I love this picture of my mom and me.
When I was younger, this photo reminded me that my mom was not only my mom. I could glimpse her as a daughter, a sister, a wife, a friend, a co-worker, and a woman with experiences, feelings, needs, and interests of her own, independent of me. I was in awe of this and of her.
My mom always laughed when she talked to her best friend. She still does. When I was young, this felt like another glimpse into my mom as not only my mom. She was someone else, too. And that felt good. I felt her laughter in me as a lightness, a freedom, and a reminder of all a mom can hold.
I remembered this when I came across this picture yesterday. Only I’m the mom now. I’m a mom who was first a daughter, a sister, a wife, a friend, and a woman with experiences, feelings, needs, and interests of my own, independent of my kids.
I’ve been a mom for almost thirteen years—since my first miscarriage. Becoming a mother invited me into a kind of vulnerability that felt remarkably unsafe and transformational. Vulnerability seems like the best way to describe the feeling of having part of you living permanently outside of you. I delivered our baby girl out of this body, and she delivered me to my healing.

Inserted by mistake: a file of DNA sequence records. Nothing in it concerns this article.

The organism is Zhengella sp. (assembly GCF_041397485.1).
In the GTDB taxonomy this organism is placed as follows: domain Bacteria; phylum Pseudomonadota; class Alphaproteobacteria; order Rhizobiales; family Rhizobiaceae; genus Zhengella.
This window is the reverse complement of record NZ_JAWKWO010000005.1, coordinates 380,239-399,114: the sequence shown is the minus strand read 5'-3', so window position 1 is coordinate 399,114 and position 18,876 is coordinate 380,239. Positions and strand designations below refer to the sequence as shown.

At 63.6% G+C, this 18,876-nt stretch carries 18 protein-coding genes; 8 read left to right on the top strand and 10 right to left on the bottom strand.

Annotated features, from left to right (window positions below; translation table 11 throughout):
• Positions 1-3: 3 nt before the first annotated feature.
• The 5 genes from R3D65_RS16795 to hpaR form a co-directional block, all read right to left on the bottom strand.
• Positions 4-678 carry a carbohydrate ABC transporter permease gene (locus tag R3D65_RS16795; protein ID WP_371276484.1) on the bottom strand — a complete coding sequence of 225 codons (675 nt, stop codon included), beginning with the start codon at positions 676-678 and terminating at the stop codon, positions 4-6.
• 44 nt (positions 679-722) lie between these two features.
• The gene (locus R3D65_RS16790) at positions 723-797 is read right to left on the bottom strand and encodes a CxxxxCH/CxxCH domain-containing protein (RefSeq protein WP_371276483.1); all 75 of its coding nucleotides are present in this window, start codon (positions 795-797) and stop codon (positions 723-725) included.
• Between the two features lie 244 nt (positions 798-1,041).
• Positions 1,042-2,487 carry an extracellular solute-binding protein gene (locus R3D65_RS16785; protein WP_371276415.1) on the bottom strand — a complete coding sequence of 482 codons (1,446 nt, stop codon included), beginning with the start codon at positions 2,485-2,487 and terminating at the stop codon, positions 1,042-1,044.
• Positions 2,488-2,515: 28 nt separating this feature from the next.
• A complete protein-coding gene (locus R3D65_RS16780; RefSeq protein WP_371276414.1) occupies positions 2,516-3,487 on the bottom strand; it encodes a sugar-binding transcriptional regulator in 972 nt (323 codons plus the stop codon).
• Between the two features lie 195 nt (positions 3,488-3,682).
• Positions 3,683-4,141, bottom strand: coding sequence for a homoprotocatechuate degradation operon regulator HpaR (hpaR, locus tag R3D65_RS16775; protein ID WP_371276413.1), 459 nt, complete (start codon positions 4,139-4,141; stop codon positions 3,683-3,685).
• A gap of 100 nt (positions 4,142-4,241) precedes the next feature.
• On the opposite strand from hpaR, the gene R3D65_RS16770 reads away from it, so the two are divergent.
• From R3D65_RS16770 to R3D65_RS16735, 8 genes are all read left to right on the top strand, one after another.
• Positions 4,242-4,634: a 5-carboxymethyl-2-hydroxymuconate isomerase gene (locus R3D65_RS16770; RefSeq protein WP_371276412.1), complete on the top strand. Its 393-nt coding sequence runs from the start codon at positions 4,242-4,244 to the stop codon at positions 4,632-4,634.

I mothered through post-partum anxiety and two babies with health challenges along with impossible expectations and four decades of beliefs and conditioning that weren’t serving me. From the outside it may have looked like I lost myself in early motherhood. But I know now that I was (and am) actually remembering myself through motherhood.
My kids are watching me build this business. They’re watching me connect joyfully with women. They’re watching me learn homeopathy. They’re watching my husband and I rewrite our relationship contracts. They’re watching me reach and release and write and paint and sing and dance as I remember myself. And they’re watching me heal.
My kids are aware of my love for them and my love for myself. And like I did, they’re glimpsing their mom as not only their mom. They’re witnessing all a mom can hold, rather than all she’s been conditioned to hold. Our sons and daughters need this. We need this.